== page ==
Sanofi Pasteur, the vaccines division of Sanofi, provides more than 1 billion doses of vaccine each year, making it possible to immunize more than 500 million people across the globe. A world leader in the vaccine industry, Sanofi Pasteur produces a portfolio of high quality vaccines that match its areas of expertise and meet public health demand. The company's heritage, to create vaccines that protect life, dates back more than a century. Sanofi Pasteur is the largest company entirely dedicated to vaccines. Every day, the company invests more than EUR 1 million in research and development. For more information, please visit: www.sanofipasteur.com or www.sanofipasteur.us

 

For more information, please contact:

 

Tim Lougheed                                               Maggie Wang Meric               

CHR Chair                                                     Head of Toronto Hub Communications

(613) 979-7227                                             Sanofi Pasteur Limited

stormchild@sympatico.ca                           Toronto, Ontario

                                                                        (416) 667-2955                                  

                                                                        Maggie.WangMaric@sanofipasteur.com

05/03/2016


 

Canada’s Top Student Scientist Recognized at Sanofi Biogenius Canada National Final 
Iveta Demirova, 16, student at New Westminster Secondary School in British Columbia, Recognized for Novel HIV-1 Treatment

 

Ottawa, Ontario – May 3, 2016 – Iveta Demirova from New Westminster Secondary School in New Westminster, British Columbia, has been awarded top honours at the national final of the prestigious Sanofi Biogenius Canada (SBC) competition in Ottawa.  The 16-year-old, grade 11 student, was chosen by the judges for her research project exploring the development of a novel HIV-1 therapy.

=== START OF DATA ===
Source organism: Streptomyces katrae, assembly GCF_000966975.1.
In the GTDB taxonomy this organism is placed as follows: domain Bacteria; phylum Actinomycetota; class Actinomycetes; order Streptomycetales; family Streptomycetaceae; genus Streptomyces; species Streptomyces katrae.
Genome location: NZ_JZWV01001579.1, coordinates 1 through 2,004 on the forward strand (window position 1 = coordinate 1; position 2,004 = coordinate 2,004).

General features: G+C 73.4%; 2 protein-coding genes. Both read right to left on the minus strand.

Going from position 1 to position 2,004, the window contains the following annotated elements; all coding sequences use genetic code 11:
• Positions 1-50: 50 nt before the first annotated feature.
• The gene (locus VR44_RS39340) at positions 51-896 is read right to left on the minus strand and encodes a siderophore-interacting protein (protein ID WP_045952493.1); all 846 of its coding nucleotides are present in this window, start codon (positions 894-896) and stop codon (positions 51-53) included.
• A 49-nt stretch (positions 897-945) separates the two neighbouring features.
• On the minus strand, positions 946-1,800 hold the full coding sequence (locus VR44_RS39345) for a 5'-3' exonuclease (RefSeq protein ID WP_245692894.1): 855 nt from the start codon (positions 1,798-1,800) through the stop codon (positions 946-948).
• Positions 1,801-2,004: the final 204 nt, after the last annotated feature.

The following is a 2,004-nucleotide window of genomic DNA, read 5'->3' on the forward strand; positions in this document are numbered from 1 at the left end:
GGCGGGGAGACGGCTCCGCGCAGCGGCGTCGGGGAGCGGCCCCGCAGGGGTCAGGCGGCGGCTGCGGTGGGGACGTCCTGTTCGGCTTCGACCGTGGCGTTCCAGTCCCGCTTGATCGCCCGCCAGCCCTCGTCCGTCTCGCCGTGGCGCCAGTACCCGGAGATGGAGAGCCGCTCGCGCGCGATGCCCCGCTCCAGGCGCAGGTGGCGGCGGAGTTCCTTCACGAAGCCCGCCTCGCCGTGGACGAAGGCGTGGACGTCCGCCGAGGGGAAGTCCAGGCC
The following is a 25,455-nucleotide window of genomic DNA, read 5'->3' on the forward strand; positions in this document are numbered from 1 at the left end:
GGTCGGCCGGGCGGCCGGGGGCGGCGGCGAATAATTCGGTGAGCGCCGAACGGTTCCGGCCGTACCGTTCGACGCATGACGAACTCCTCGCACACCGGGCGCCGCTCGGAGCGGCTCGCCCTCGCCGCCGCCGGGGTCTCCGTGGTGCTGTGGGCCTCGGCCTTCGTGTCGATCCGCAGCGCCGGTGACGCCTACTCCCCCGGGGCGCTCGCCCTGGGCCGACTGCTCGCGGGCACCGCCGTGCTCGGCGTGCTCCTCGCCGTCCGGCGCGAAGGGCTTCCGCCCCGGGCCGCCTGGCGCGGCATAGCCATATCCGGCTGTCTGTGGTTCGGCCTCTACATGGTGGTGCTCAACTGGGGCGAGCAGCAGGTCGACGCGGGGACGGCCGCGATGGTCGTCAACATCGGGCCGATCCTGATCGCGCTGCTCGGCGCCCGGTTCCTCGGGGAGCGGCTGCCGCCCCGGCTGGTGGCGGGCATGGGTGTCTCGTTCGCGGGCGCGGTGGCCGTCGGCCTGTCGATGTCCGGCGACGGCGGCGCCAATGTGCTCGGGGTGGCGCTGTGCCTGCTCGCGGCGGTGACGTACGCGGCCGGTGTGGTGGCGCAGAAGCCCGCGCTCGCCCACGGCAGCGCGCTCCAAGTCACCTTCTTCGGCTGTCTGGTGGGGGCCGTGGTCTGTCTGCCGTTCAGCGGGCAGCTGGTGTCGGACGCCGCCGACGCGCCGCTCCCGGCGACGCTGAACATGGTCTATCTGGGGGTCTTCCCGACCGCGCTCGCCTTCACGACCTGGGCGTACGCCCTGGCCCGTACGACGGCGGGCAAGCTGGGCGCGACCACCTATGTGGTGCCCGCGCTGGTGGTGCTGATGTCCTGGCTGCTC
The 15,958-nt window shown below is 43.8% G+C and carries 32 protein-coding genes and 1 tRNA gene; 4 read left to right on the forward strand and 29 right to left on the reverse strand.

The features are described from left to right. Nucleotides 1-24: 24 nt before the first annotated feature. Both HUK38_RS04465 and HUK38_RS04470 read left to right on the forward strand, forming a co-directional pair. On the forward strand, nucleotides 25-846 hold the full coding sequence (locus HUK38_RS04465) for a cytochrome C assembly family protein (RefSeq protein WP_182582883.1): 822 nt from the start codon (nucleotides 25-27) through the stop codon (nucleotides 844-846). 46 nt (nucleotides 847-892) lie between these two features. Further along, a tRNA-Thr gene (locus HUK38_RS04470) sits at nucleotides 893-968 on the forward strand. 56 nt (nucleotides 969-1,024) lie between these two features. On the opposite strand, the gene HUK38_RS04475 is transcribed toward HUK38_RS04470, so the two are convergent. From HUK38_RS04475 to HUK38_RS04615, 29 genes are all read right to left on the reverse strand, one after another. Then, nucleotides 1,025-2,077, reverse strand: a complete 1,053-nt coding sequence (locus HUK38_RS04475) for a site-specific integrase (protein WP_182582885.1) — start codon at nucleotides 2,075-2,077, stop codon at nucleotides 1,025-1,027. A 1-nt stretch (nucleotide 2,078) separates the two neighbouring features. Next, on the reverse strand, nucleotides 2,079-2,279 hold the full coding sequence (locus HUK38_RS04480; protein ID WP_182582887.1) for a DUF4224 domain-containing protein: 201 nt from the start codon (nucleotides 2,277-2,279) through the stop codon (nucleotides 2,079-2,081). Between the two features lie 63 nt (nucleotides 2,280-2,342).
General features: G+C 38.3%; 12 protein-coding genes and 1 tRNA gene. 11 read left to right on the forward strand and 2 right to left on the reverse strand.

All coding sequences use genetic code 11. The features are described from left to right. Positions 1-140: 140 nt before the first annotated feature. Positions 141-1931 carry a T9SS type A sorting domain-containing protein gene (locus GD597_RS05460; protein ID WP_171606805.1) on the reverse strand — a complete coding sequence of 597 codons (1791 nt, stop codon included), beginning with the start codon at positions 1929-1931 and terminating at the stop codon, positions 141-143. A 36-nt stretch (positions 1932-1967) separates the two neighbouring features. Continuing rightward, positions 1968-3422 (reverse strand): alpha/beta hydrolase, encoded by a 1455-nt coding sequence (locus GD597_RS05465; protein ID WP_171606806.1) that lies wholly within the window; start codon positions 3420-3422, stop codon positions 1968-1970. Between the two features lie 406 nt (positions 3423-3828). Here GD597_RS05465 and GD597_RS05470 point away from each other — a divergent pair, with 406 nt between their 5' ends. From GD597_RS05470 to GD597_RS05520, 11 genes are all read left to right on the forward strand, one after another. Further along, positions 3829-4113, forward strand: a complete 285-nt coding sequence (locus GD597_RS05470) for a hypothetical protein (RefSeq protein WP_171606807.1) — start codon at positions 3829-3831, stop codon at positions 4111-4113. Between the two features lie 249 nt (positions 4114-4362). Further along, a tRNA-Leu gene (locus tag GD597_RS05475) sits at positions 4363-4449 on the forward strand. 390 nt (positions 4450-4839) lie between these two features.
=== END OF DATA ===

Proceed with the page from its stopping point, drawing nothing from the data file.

The results of Iveta’s research project, completed with the support of mentor Dr. Ralph Pantophlet of Simon Fraser University, could offer numerous advantages to those living with HIV, which remains one of the world’s leading infectious diseases. Although current treatment options have managed to successfully target and suppress the virus among patients, many individuals become resistant to treatment, and it is among this population that Iveta’s project could play a significant role. 
 

“I was very pleased with the results of my research and I am hoping that my findings will have an impact within the field of HIV research, and, more importantly, in the lives of patients living with this disease,” she said. “I am truly honoured to have won the Sanofi Biogenius Canada competition, and thrilled to have the opportunity to represent the country at the 2016 International BioGENEius Challenge in San Francisco in June.”
 

One of the country’s most prestigious student competitions, Sanofi Biogenius Canada pairs exceptional young scientists at the high school level with academic mentors to pursue real-world research projects. These enriching partnerships have resulted in many promising breakthroughs across various scientific fields.
 

Hosted at the National Research Council of Canada (NRC), the competition’s national final featured the winners of all nine Sanofi Biogenius Canada regional competitions across the country. The nine finalists presented their research projects to a judging panel of esteemed members of the scientific community, including Dr. Robert Tsushima, Associate Dean, Research and Partnerships, Faculty of Science, York University; Dr. Thomas Merritt, Canada Research Chair in Genomics and Bioinformatics, Laurentian University; Dr. Lakshmi Krishnan, Program Leader, NRC and Michael McCluskie, Senior Research Officer, NRC.
 

“What distinguishes Sanofi Biogenius Canada from other science competitions is the real-life experience that participants gain by working in close collaboration with a mentor. There is nothing more inspiring than having the opportunity to pursue groundbreaking research projects with experts and leaders in their respective fields. Not only is the depth of Iveta’s research project commendable, but it is a concrete example of the benefits of programs like SBC, which help transform passion into tangible results,” said Mark Lievonen, Canada Country Chair, Sanofi and General Manager, Sanofi Pasteur.
 

Iveta receives a cash prize of $5,000, a portion of which will go to New Westminster Secondary School, and she will now progress to the 2016 International BioGENEius Challenge in San Francisco in June, where she will submit her work to a panel of pre-eminent international scientists.    

Runners-up in this year’s national SBC competition were awarded cash prizes ranging in value from $1,000 to $4,000.
 

Second prize went to Melody Song, a student from Evan Hardy Collegiate in Saskatoon, Saskatchewan. Melody earned high praise for her research project which focused on preventing disease in Faba Bean crops, and was completed with the support of mentors Dr. Kirstin E. Bett and Dr. Hamid Khasaei of the University of Saskatchewan.